We are extremely proud of all our colleagues who are helping in the national COVID-19 response. We want to celebrate them and their achievements by introducing you to them over the next few weeks and how they are helping to fight COVID-19 in this mini-series of ‘LMS Emergency Responses to COVID-19’. Today we want to introduce you to Dr Declan O’Regan.
What is your current role within the NHS in the COVID-19 response?
I have always kept a part-time clinical commitment during my research – but now I’m moving back to work for the NHS in radiology. COVID19 is predominantly a respiratory disease and chest imaging plays a critical part in its diagnosis and management. That has meant a steep learning curve over the last few weeks in recognising the signs and complications of this disease – and how to make best use of imaging to guide treatment. I’m also Lead Clinician for Imaging Research in the Trust and we’re collaborating on the NHSX National COVID19 Chest Imaging Database (NCCID) that will provide a valuable resource for future research and teaching.
How do you envision that your role might change?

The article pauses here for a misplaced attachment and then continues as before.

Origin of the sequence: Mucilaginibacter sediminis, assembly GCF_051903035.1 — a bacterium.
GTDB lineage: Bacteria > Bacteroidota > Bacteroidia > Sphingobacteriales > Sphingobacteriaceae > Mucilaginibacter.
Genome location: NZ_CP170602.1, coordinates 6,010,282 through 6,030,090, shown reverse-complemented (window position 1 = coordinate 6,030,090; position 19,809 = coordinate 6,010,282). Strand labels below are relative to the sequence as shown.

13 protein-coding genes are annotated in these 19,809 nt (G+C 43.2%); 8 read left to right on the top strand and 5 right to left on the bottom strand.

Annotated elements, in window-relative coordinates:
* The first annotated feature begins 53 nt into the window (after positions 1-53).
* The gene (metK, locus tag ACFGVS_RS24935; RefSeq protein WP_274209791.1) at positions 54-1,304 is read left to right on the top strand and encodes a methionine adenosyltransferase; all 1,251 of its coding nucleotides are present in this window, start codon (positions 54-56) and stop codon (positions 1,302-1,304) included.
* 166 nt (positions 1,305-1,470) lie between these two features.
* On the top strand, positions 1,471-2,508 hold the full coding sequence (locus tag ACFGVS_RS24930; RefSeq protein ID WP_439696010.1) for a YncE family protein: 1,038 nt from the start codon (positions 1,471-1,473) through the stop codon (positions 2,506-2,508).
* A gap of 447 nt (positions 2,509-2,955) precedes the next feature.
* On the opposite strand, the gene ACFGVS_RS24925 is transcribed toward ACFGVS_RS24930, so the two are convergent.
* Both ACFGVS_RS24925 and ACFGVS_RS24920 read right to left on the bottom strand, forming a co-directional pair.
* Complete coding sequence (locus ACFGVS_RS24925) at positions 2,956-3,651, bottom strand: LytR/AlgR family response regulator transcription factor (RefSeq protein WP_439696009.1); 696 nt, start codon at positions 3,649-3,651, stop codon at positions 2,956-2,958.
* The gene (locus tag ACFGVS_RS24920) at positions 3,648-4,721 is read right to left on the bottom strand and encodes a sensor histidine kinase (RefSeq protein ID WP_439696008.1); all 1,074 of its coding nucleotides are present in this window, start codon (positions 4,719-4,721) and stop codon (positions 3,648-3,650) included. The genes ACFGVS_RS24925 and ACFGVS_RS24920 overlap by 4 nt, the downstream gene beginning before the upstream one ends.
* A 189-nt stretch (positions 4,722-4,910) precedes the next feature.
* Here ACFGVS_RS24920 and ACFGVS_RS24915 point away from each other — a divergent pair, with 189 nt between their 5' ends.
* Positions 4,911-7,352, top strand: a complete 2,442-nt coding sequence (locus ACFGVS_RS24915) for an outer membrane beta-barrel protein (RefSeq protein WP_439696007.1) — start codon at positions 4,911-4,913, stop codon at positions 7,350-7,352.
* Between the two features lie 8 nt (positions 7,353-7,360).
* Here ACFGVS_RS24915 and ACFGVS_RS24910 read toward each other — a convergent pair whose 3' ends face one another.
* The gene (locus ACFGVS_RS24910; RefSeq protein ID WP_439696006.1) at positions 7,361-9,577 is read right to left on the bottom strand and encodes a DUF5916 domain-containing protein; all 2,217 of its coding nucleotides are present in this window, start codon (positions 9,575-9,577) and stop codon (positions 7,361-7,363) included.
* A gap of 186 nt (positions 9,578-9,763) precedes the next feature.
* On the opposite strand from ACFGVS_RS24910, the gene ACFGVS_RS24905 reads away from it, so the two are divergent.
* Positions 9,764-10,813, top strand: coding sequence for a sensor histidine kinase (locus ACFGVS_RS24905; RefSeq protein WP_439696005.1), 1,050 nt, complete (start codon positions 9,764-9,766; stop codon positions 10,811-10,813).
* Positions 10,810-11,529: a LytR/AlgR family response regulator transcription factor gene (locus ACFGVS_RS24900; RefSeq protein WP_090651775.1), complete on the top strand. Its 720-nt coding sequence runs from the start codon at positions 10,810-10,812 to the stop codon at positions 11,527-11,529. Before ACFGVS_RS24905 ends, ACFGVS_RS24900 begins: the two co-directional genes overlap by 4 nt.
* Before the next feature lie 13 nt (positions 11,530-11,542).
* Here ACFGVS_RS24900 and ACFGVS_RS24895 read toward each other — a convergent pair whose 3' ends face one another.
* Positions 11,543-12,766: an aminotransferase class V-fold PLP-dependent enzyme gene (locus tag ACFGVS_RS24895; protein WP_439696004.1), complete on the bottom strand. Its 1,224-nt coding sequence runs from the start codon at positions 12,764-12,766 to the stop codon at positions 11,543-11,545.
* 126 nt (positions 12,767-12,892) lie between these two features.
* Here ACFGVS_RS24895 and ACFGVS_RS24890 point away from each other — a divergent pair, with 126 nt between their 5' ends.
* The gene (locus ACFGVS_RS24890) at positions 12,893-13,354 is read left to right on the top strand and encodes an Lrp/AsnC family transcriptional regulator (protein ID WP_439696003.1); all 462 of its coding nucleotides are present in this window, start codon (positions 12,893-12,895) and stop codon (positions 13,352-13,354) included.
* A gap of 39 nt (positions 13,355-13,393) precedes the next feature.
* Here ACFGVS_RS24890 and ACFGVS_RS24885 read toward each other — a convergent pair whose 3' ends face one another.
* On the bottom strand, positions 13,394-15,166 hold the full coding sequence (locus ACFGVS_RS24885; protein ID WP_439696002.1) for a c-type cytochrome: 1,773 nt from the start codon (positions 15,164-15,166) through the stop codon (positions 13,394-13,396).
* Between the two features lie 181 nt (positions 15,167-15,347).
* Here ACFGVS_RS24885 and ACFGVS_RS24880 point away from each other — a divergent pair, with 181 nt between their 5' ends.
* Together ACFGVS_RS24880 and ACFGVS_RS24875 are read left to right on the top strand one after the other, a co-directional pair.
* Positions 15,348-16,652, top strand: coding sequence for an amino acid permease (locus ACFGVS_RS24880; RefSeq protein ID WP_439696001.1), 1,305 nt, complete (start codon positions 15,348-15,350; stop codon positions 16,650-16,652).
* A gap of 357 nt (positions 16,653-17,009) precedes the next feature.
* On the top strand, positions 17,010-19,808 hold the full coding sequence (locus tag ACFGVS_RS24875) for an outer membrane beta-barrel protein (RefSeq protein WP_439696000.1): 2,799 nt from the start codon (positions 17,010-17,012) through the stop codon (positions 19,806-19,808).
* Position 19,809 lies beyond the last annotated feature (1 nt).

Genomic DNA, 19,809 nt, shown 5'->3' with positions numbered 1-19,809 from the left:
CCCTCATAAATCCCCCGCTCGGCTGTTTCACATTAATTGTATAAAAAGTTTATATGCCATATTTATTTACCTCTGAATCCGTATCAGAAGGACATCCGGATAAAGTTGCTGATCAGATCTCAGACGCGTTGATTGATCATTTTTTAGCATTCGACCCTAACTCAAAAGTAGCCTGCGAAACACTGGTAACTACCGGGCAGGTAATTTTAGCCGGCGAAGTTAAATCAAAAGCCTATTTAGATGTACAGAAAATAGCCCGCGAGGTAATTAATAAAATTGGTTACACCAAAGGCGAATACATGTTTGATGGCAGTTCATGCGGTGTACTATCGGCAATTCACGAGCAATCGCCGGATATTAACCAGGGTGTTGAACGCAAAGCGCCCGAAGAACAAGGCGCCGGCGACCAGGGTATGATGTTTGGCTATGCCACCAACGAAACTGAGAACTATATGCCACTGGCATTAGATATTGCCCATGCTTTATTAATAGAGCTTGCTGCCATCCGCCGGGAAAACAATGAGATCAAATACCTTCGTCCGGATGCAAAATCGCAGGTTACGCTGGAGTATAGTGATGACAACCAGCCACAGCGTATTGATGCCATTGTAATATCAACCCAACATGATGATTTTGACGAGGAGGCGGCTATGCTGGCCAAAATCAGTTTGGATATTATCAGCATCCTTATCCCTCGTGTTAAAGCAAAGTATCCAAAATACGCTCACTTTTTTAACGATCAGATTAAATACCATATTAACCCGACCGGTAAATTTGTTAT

We’re anticipating that our trainees will progressively return to the frontline so Consultants will be delivering the radiology service 24/7 across 3 sites – as well as supporting imaging at NHS Nightingale. Inevitably that means working outside our normal practice which includes rapidly re-skilling in trauma and paediatrics for me. Growing rates of staff self-isolation and sickness are also an increasing challenge. As the CMO has said – this is a marathon not a sprint – and the knock-on effects of the pandemic on the healthcare system as a whole will take us well into next year.
How are you balancing that with leading your research group?
For now, we’re managing using web conferencing and messaging platforms – but it’s going to get increasingly challenging to juggle both roles as the pandemic progresses. Keeping a sense of cohesion and mutual support is really important.
You can read more about Declan’s research in this article for World Heart Month.
Is there anything you have learn from leading your research group that you are applying now back with the NHS?
Learning new things quickly and being adaptable are always good skills to have! Redeployment is also pretty daunting so having supportive friends and colleagues has never been more important.
How do you envision AI and machine learning could be used to help with a coronavirus response?
We’ve already seen machine learning being developed for COVID19 diagnostics, monitoring and screening of drug candidates. However, I think its impact might be particularly useful in mitigating a second peak this winter by enabling a more sophisticated balance between graded public health interventions and regional healthcare resources.